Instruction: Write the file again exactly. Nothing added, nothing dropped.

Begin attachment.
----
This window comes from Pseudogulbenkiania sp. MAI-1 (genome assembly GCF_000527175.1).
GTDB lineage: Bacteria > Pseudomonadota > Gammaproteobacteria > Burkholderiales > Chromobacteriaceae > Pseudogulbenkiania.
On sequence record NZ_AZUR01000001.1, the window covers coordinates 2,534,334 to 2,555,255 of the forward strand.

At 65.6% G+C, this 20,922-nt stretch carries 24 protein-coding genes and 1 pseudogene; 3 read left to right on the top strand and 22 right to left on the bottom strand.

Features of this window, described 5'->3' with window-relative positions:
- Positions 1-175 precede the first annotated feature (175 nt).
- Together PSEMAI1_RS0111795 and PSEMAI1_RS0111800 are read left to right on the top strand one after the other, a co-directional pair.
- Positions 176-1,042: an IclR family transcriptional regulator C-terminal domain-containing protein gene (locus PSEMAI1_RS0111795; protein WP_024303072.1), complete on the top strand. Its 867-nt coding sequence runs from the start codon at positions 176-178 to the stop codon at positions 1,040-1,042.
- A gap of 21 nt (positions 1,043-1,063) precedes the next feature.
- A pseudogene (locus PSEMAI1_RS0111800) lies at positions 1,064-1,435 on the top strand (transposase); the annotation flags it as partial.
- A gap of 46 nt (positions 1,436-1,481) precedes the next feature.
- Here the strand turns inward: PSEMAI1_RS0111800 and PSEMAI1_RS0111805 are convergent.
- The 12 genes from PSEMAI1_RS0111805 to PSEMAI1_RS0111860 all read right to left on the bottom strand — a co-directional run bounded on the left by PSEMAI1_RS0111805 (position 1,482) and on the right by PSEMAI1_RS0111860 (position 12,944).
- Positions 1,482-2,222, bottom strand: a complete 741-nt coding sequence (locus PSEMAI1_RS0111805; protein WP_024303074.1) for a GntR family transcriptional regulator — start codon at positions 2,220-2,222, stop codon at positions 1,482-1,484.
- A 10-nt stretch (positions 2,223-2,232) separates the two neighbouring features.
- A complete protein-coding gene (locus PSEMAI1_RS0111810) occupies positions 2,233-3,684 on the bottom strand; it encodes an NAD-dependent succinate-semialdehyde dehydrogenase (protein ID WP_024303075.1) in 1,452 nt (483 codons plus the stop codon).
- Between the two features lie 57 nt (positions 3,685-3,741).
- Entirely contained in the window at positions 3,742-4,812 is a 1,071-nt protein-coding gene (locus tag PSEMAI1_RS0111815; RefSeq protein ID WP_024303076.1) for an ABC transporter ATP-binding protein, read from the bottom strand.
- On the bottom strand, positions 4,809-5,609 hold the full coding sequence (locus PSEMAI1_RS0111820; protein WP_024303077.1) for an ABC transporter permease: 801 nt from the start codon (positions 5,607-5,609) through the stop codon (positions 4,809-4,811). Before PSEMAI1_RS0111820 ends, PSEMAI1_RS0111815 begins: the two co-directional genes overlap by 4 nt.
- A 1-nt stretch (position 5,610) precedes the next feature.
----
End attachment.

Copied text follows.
This window comes from Pseudogulbenkiania sp. MAI-1 (genome assembly GCF_000527175.1).
GTDB lineage: Bacteria > Pseudomonadota > Gammaproteobacteria > Burkholderiales > Chromobacteriaceae > Pseudogulbenkiania.
On sequence record NZ_AZUR01000001.1, the window covers coordinates 2,534,334 to 2,555,255 of the forward strand.

At 65.6% G+C, this 20,922-nt stretch carries 24 protein-coding genes and 1 pseudogene; 3 read left to right on the top strand and 22 right to left on the bottom strand.

Features of this window, described 5'->3' with window-relative positions:
- Positions 1-175 precede the first annotated feature (175 nt).
- Together PSEMAI1_RS0111795 and PSEMAI1_RS0111800 are read left to right on the top strand one after the other, a co-directional pair.
- Positions 176-1,042: an IclR family transcriptional regulator C-terminal domain-containing protein gene (locus PSEMAI1_RS0111795; protein WP_024303072.1), complete on the top strand. Its 867-nt coding sequence runs from the start codon at positions 176-178 to the stop codon at positions 1,040-1,042.
- A gap of 21 nt (positions 1,043-1,063) precedes the next feature.
- A pseudogene (locus PSEMAI1_RS0111800) lies at positions 1,064-1,435 on the top strand (transposase); the annotation flags it as partial.
- A gap of 46 nt (positions 1,436-1,481) precedes the next feature.
- Here the strand turns inward: PSEMAI1_RS0111800 and PSEMAI1_RS0111805 are convergent.
- The 12 genes from PSEMAI1_RS0111805 to PSEMAI1_RS0111860 all read right to left on the bottom strand — a co-directional run bounded on the left by PSEMAI1_RS0111805 (position 1,482) and on the right by PSEMAI1_RS0111860 (position 12,944).
- Positions 1,482-2,222, bottom strand: a complete 741-nt coding sequence (locus PSEMAI1_RS0111805; protein WP_024303074.1) for a GntR family transcriptional regulator — start codon at positions 2,220-2,222, stop codon at positions 1,482-1,484.
- A 10-nt stretch (positions 2,223-2,232) separates the two neighbouring features.
- A complete protein-coding gene (locus PSEMAI1_RS0111810) occupies positions 2,233-3,684 on the bottom strand; it encodes an NAD-dependent succinate-semialdehyde dehydrogenase (protein ID WP_024303075.1) in 1,452 nt (483 codons plus the stop codon).
- Between the two features lie 57 nt (positions 3,685-3,741).
- Entirely contained in the window at positions 3,742-4,812 is a 1,071-nt protein-coding gene (locus tag PSEMAI1_RS0111815; RefSeq protein ID WP_024303076.1) for an ABC transporter ATP-binding protein, read from the bottom strand.
- On the bottom strand, positions 4,809-5,609 hold the full coding sequence (locus PSEMAI1_RS0111820; protein WP_024303077.1) for an ABC transporter permease: 801 nt from the start codon (positions 5,607-5,609) through the stop codon (positions 4,809-4,811). Before PSEMAI1_RS0111820 ends, PSEMAI1_RS0111815 begins: the two co-directional genes overlap by 4 nt.
- A 1-nt stretch (position 5,610) precedes the next feature.